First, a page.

ESA’s funding shortfall is bad news for CarbonSat, a mission aiming to track atmospheric carbon dioxide. Credit: Astrium

For Europe’s space chiefs, the outcome of last week’s European Space Agency (ESA) budget negotiations was better than expected, given the continent’s economic troubles. But for Volker Liebig, ESA’s head of Earth observation, there is a sting in the agreement. The multi-year budget that member states approved — which falls some €2 billion (US$2.6 billion) short of ESA’s proposed spending of about €12 billion — could force him to postpone or cancel a mission aimed at pinning down the mysterious carbon sinks that are slowing the rise of greenhouse gases in Earth’s atmosphere.

Ahead of the budget negotiations in Naples, Italy, on 20–21 November, Liebig had hoped to secure around €1.25 billion for new research satellites. With France, Italy and Spain contributing much less than expected, he received €1.9 billion for Earth-observation projects. But €808 million has already been allocated for a new generation of weather-forecasting satellites, leaving him with little more than €1 billion for research missions. “We have to discuss with scientists in the next few weeks what to do,” Liebig says. “But we will not be able to develop all the science satellites we wanted to.”

Most vulnerable, he says, is a planned €250-million climate-change mission scheduled for launch in about 2018. One of the two contenders for the mission, CarbonSat, would map atmospheric concentrations of carbon dioxide and methane at high-enough resolution to investigate a long-standing puzzle: why only about half of the CO2 emitted by human activities remains in the atmosphere. Scientists assume that the rest is absorbed largely by the oceans and plants, but ground-based monitoring stations are too few and far apart to pinpoint the sinks.

Satellites could fill in the gaps in the picture, but in April ESA lost contact with Envisat, the one satellite providing such data (see Nature 484, 423–424; 2012). Neither Japan’s existing Greenhouse Gases Observing Satellite nor NASA’s Orbiting Carbon Observatory-2 (OCO-2), scheduled for launch in 2014, will map greenhouse-gas concentrations in as much detail as CarbonSat, which would survey the whole globe with a resolution of 4 square kilometres. “The information that it would collect is essential for developing, implementing, and monitoring greenhouse-gas-emission policies,” says atmospheric physicist David Crisp of NASA’s Jet Propulsion Laboratory in Pasadena, California, who is the science team leader of OCO-2. “A timely launch of this satellite should be among the highest priorities of ESA”.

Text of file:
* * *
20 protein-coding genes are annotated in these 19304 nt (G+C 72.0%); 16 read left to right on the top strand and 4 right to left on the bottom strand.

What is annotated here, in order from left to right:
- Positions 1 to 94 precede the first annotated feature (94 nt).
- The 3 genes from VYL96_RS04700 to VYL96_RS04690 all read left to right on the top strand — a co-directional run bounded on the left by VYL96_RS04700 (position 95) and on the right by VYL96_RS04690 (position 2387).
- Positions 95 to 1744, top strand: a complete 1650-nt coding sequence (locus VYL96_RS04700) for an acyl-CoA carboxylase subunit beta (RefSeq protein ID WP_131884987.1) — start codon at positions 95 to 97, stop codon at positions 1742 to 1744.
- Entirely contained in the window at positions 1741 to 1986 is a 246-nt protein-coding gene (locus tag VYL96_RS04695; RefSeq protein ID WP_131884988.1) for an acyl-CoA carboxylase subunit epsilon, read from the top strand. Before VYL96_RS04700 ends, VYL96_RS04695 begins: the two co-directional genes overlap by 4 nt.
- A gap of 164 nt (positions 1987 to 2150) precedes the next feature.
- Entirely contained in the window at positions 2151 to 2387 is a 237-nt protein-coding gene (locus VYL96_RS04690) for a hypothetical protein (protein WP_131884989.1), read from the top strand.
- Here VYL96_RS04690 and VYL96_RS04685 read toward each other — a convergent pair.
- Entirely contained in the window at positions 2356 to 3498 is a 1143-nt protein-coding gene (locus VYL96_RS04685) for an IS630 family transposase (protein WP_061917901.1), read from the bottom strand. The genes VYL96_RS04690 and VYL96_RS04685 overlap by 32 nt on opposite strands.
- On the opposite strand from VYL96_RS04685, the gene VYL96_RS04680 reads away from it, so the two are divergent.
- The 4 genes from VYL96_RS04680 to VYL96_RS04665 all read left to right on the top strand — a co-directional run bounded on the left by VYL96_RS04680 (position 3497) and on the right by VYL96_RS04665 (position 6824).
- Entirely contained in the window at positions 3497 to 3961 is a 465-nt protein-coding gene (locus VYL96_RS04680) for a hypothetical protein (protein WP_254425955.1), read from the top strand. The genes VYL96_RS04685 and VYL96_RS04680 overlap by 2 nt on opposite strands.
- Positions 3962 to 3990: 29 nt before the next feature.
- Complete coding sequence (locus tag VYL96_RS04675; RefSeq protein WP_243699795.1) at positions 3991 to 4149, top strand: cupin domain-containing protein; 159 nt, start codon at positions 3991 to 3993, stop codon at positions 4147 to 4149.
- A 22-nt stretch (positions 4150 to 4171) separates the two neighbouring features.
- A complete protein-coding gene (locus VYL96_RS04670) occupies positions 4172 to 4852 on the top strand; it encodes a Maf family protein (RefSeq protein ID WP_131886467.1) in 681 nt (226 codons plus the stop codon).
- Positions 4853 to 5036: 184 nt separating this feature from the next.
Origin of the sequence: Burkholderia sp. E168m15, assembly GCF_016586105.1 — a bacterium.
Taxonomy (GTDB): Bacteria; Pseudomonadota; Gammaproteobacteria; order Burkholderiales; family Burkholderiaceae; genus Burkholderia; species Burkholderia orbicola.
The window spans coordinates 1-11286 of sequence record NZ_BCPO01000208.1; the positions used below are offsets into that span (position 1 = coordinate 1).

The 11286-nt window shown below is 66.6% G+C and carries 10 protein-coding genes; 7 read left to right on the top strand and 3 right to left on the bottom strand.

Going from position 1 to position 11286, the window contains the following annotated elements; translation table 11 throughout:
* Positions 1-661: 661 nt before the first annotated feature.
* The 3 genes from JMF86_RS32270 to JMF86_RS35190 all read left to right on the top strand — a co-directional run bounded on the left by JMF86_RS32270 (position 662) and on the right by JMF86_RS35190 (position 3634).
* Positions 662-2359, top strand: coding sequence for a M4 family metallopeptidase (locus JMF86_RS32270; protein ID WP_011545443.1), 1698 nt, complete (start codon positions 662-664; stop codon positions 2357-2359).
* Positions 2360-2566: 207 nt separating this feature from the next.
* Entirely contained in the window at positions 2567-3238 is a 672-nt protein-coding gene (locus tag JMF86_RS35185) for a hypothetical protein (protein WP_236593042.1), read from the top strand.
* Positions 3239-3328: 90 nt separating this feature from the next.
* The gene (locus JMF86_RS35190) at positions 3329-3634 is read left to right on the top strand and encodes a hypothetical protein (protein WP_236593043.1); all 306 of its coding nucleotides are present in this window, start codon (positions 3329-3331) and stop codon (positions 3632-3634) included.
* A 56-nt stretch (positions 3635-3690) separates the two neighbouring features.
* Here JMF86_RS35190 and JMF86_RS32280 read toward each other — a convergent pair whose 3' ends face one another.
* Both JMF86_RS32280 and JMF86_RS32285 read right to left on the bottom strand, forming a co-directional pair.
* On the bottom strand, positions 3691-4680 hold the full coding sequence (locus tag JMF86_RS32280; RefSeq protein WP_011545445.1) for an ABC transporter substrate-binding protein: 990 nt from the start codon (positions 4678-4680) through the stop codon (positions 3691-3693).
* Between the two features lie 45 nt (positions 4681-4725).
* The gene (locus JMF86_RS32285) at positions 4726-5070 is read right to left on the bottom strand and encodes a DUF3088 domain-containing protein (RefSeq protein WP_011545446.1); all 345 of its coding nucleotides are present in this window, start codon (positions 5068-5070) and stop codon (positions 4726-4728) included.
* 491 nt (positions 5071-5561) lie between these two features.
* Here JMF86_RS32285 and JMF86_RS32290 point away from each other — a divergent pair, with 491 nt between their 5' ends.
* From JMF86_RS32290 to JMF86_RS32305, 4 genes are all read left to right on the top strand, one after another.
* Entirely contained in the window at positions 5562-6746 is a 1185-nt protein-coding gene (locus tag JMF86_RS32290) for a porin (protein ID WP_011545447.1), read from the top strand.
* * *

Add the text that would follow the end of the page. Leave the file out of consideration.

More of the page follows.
CarbonSat’s competitor for ESA funding, FLEX, would also help to pin down carbon sinks, by measuring the faint fluorescence generated by plants during photosynthesis — a measure of how efficiently they absorb carbon. “The last thing we want to do is to destroy the forests or whatever is absorbing almost half of the CO2 that we are emitting,” says Crisp. “Wouldn’t it be good to know where these processes are occurring?”

However, there was better news for other ESA programmes. Europe’s Ariane 5 rocket launcher, which is more expensive than competitors, was the focus of fraught discussions: Germany argued for a more powerful and versatile upgrade, whereas France maintained that it would be better to switch straight to a new and more economical launcher. Following late-night discussions, ministers decided to fund both designs over the next couple of years and to review progress in 2014.

They also reached a deal on how to pay for Europe’s contribution to operating the International Space Station between 2017 and 2020. The costs will be covered in kind by a German-backed plan to provide the propulsion and avionics for NASA’s Orion manned spacecraft. ESA also agreed to Russian involvement in its twin ExoMars missions, an ambitious programme of orbiters and landers scheduled for launch in 2016 and 2018. NASA pulled out of the project earlier this year.

But ESA’s science programme faces a squeeze: it will receive €508 million a year for the five-year period from 2013 to 2017. Although slightly higher than its 2012 funding of €480 million, thanks to the contributions from new member states Poland and Romania, after inflation is taken into account this effectively amounts to a cut. Willy Benz of the University of Bern, chair of ESA’s Space Science Advisory Committee, says that this could force the agency to delay a future large mission; cancel mission extensions for existing probes; or cancel smaller missions.

Benz thinks that the science programme got less than expected because in hard economic times spending is channelled towards activities that can more directly boost industry, such as designing and building new launchers.

“I would say that the budget outcome was the best we could have hoped for given the economic circumstances,” says Benz. “But if you cut budgets in the science programme, you cut science. There is only so much you can save by reducing travel or not making phone calls.”